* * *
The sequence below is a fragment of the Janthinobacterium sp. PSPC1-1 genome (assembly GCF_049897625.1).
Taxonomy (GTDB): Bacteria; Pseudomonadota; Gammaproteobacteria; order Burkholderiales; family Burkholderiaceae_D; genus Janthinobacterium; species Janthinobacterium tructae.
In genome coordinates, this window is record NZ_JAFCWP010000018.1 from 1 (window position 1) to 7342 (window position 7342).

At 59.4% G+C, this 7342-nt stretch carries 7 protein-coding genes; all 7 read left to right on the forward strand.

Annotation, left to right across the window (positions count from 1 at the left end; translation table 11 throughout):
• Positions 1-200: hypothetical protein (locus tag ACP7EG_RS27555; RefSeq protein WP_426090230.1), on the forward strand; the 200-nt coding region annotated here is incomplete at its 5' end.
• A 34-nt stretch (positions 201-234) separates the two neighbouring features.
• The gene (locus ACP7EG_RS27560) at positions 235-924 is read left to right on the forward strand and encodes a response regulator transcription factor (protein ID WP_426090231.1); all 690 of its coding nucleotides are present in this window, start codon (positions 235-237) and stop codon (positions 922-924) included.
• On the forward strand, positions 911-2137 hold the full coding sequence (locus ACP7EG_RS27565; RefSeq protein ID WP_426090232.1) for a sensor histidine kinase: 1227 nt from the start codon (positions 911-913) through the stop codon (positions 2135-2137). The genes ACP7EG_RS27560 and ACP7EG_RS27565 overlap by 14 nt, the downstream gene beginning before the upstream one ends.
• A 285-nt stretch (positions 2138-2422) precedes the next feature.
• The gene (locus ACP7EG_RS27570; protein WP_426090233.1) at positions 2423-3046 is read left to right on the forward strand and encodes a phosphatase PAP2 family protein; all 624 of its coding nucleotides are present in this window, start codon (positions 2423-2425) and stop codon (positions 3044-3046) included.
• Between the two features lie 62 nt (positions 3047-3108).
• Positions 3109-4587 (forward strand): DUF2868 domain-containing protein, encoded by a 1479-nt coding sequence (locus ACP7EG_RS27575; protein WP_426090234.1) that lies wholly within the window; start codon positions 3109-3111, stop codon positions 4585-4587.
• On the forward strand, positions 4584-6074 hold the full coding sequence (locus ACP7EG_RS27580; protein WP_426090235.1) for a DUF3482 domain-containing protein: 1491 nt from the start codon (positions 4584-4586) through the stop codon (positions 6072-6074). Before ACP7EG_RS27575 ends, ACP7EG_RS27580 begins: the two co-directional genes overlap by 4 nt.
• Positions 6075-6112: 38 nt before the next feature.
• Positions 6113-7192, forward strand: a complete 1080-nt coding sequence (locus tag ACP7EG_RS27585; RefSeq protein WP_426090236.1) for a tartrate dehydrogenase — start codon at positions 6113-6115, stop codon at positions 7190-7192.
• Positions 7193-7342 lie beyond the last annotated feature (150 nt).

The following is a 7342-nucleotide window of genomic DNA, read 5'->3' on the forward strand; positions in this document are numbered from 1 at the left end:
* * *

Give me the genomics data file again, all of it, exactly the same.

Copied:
The sequence below is a fragment of the Janthinobacterium sp. PSPC1-1 genome (assembly GCF_049897625.1).
Taxonomy (GTDB): Bacteria; Pseudomonadota; Gammaproteobacteria; order Burkholderiales; family Burkholderiaceae_D; genus Janthinobacterium; species Janthinobacterium tructae.
In genome coordinates, this window is record NZ_JAFCWP010000018.1 from 1 (window position 1) to 7342 (window position 7342).

At 59.4% G+C, this 7342-nt stretch carries 7 protein-coding genes; all 7 read left to right on the forward strand.

Annotation, left to right across the window (positions count from 1 at the left end; translation table 11 throughout):
• Positions 1-200: hypothetical protein (locus tag ACP7EG_RS27555; RefSeq protein WP_426090230.1), on the forward strand; the 200-nt coding region annotated here is incomplete at its 5' end.
• A 34-nt stretch (positions 201-234) separates the two neighbouring features.
• The gene (locus ACP7EG_RS27560) at positions 235-924 is read left to right on the forward strand and encodes a response regulator transcription factor (protein ID WP_426090231.1); all 690 of its coding nucleotides are present in this window, start codon (positions 235-237) and stop codon (positions 922-924) included.
• On the forward strand, positions 911-2137 hold the full coding sequence (locus ACP7EG_RS27565; RefSeq protein ID WP_426090232.1) for a sensor histidine kinase: 1227 nt from the start codon (positions 911-913) through the stop codon (positions 2135-2137). The genes ACP7EG_RS27560 and ACP7EG_RS27565 overlap by 14 nt, the downstream gene beginning before the upstream one ends.
• A 285-nt stretch (positions 2138-2422) precedes the next feature.
• The gene (locus ACP7EG_RS27570; protein WP_426090233.1) at positions 2423-3046 is read left to right on the forward strand and encodes a phosphatase PAP2 family protein; all 624 of its coding nucleotides are present in this window, start codon (positions 2423-2425) and stop codon (positions 3044-3046) included.
• Between the two features lie 62 nt (positions 3047-3108).
• Positions 3109-4587 (forward strand): DUF2868 domain-containing protein, encoded by a 1479-nt coding sequence (locus ACP7EG_RS27575; protein WP_426090234.1) that lies wholly within the window; start codon positions 3109-3111, stop codon positions 4585-4587.
• On the forward strand, positions 4584-6074 hold the full coding sequence (locus ACP7EG_RS27580; protein WP_426090235.1) for a DUF3482 domain-containing protein: 1491 nt from the start codon (positions 4584-4586) through the stop codon (positions 6072-6074). Before ACP7EG_RS27575 ends, ACP7EG_RS27580 begins: the two co-directional genes overlap by 4 nt.
• Positions 6075-6112: 38 nt before the next feature.
• Positions 6113-7192, forward strand: a complete 1080-nt coding sequence (locus tag ACP7EG_RS27585; RefSeq protein WP_426090236.1) for a tartrate dehydrogenase — start codon at positions 6113-6115, stop codon at positions 7190-7192.
• Positions 7193-7342 lie beyond the last annotated feature (150 nt).

The following is a 7342-nucleotide window of genomic DNA, read 5'->3' on the forward strand; positions in this document are numbered from 1 at the left end: